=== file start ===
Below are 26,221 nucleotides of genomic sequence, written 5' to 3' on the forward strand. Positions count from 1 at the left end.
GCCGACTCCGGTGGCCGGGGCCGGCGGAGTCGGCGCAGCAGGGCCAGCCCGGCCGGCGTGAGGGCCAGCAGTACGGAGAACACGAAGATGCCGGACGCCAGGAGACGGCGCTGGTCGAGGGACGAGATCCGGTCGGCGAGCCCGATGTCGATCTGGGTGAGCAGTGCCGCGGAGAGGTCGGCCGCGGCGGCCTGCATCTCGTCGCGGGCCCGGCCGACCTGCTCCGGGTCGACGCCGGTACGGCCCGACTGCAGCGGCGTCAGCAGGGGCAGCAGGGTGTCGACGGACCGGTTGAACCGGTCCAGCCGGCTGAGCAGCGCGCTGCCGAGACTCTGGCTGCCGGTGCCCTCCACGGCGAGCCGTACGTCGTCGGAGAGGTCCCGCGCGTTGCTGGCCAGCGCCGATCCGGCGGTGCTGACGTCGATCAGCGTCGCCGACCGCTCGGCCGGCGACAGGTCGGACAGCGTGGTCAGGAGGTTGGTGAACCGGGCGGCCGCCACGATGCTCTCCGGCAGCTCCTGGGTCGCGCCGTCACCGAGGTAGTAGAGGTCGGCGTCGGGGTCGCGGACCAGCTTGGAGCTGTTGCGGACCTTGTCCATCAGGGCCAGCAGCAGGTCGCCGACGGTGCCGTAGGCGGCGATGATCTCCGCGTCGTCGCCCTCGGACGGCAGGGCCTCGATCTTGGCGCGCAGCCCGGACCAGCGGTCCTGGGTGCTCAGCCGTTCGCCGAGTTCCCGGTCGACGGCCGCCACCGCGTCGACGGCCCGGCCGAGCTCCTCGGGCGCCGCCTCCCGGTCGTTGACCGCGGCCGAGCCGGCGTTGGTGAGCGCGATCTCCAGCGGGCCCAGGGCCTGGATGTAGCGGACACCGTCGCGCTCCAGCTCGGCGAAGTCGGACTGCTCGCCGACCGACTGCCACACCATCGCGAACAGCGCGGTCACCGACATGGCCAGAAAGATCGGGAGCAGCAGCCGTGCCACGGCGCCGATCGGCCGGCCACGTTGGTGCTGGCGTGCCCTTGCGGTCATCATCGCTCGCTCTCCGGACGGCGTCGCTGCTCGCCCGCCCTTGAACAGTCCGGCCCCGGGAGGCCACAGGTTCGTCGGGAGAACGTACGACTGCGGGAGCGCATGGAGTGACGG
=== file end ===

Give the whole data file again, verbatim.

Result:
Below are 26,221 nucleotides of genomic sequence, written 5' to 3' on the forward strand. Positions count from 1 at the left end.
GCCGACTCCGGTGGCCGGGGCCGGCGGAGTCGGCGCAGCAGGGCCAGCCCGGCCGGCGTGAGGGCCAGCAGTACGGAGAACACGAAGATGCCGGACGCCAGGAGACGGCGCTGGTCGAGGGACGAGATCCGGTCGGCGAGCCCGATGTCGATCTGGGTGAGCAGTGCCGCGGAGAGGTCGGCCGCGGCGGCCTGCATCTCGTCGCGGGCCCGGCCGACCTGCTCCGGGTCGACGCCGGTACGGCCCGACTGCAGCGGCGTCAGCAGGGGCAGCAGGGTGTCGACGGACCGGTTGAACCGGTCCAGCCGGCTGAGCAGCGCGCTGCCGAGACTCTGGCTGCCGGTGCCCTCCACGGCGAGCCGTACGTCGTCGGAGAGGTCCCGCGCGTTGCTGGCCAGCGCCGATCCGGCGGTGCTGACGTCGATCAGCGTCGCCGACCGCTCGGCCGGCGACAGGTCGGACAGCGTGGTCAGGAGGTTGGTGAACCGGGCGGCCGCCACGATGCTCTCCGGCAGCTCCTGGGTCGCGCCGTCACCGAGGTAGTAGAGGTCGGCGTCGGGGTCGCGGACCAGCTTGGAGCTGTTGCGGACCTTGTCCATCAGGGCCAGCAGCAGGTCGCCGACGGTGCCGTAGGCGGCGATGATCTCCGCGTCGTCGCCCTCGGACGGCAGGGCCTCGATCTTGGCGCGCAGCCCGGACCAGCGGTCCTGGGTGCTCAGCCGTTCGCCGAGTTCCCGGTCGACGGCCGCCACCGCGTCGACGGCCCGGCCGAGCTCCTCGGGCGCCGCCTCCCGGTCGTTGACCGCGGCCGAGCCGGCGTTGGTGAGCGCGATCTCCAGCGGGCCCAGGGCCTGGATGTAGCGGACACCGTCGCGCTCCAGCTCGGCGAAGTCGGACTGCTCGCCGACCGACTGCCACACCATCGCGAACAGCGCGGTCACCGACATGGCCAGAAAGATCGGGAGCAGCAGCCGTGCCACGGCGCCGATCGGCCGGCCACGTTGGTGCTGGCGTGCCCTTGCGGTCATCATCGCTCGCTCTCCGGACGGCGTCGCTGCTCGCCCGCCCTTGAACAGTCCGGCCCCGGGAGGCCACAGGTTCGTCGGGAGAACGTACGACTGCGGGAGCGCATGGAGTGACGG